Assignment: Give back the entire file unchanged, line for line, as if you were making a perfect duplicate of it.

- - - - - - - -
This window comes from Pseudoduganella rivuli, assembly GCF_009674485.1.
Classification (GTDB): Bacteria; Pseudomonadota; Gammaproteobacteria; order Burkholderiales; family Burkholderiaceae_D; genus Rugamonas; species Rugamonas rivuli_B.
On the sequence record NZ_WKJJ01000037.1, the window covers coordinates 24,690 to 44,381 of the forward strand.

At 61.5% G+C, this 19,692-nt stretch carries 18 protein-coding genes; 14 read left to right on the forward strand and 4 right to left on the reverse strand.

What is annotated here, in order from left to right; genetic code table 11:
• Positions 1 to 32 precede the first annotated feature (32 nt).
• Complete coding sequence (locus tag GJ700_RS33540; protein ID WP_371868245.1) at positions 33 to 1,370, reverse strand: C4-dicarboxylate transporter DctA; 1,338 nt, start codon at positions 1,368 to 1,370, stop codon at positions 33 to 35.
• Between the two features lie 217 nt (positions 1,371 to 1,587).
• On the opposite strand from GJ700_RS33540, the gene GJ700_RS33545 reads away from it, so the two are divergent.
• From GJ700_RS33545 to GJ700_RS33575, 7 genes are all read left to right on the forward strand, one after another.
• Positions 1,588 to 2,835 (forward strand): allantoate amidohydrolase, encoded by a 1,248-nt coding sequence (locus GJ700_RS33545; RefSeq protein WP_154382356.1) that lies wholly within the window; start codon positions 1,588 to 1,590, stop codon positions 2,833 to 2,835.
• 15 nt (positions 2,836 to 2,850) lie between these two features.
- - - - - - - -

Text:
This window comes from Pseudoduganella rivuli, assembly GCF_009674485.1.
Classification (GTDB): Bacteria; Pseudomonadota; Gammaproteobacteria; order Burkholderiales; family Burkholderiaceae_D; genus Rugamonas; species Rugamonas rivuli_B.
On the sequence record NZ_WKJJ01000037.1, the window covers coordinates 24,690 to 44,381 of the forward strand.

At 61.5% G+C, this 19,692-nt stretch carries 18 protein-coding genes; 14 read left to right on the forward strand and 4 right to left on the reverse strand.

What is annotated here, in order from left to right; genetic code table 11:
• Positions 1 to 32 precede the first annotated feature (32 nt).
• Complete coding sequence (locus tag GJ700_RS33540; protein ID WP_371868245.1) at positions 33 to 1,370, reverse strand: C4-dicarboxylate transporter DctA; 1,338 nt, start codon at positions 1,368 to 1,370, stop codon at positions 33 to 35.
• Between the two features lie 217 nt (positions 1,371 to 1,587).
• On the opposite strand from GJ700_RS33540, the gene GJ700_RS33545 reads away from it, so the two are divergent.
• From GJ700_RS33545 to GJ700_RS33575, 7 genes are all read left to right on the forward strand, one after another.
• Positions 1,588 to 2,835 (forward strand): allantoate amidohydrolase, encoded by a 1,248-nt coding sequence (locus GJ700_RS33545; RefSeq protein WP_154382356.1) that lies wholly within the window; start codon positions 1,588 to 1,590, stop codon positions 2,833 to 2,835.
• 15 nt (positions 2,836 to 2,850) lie between these two features.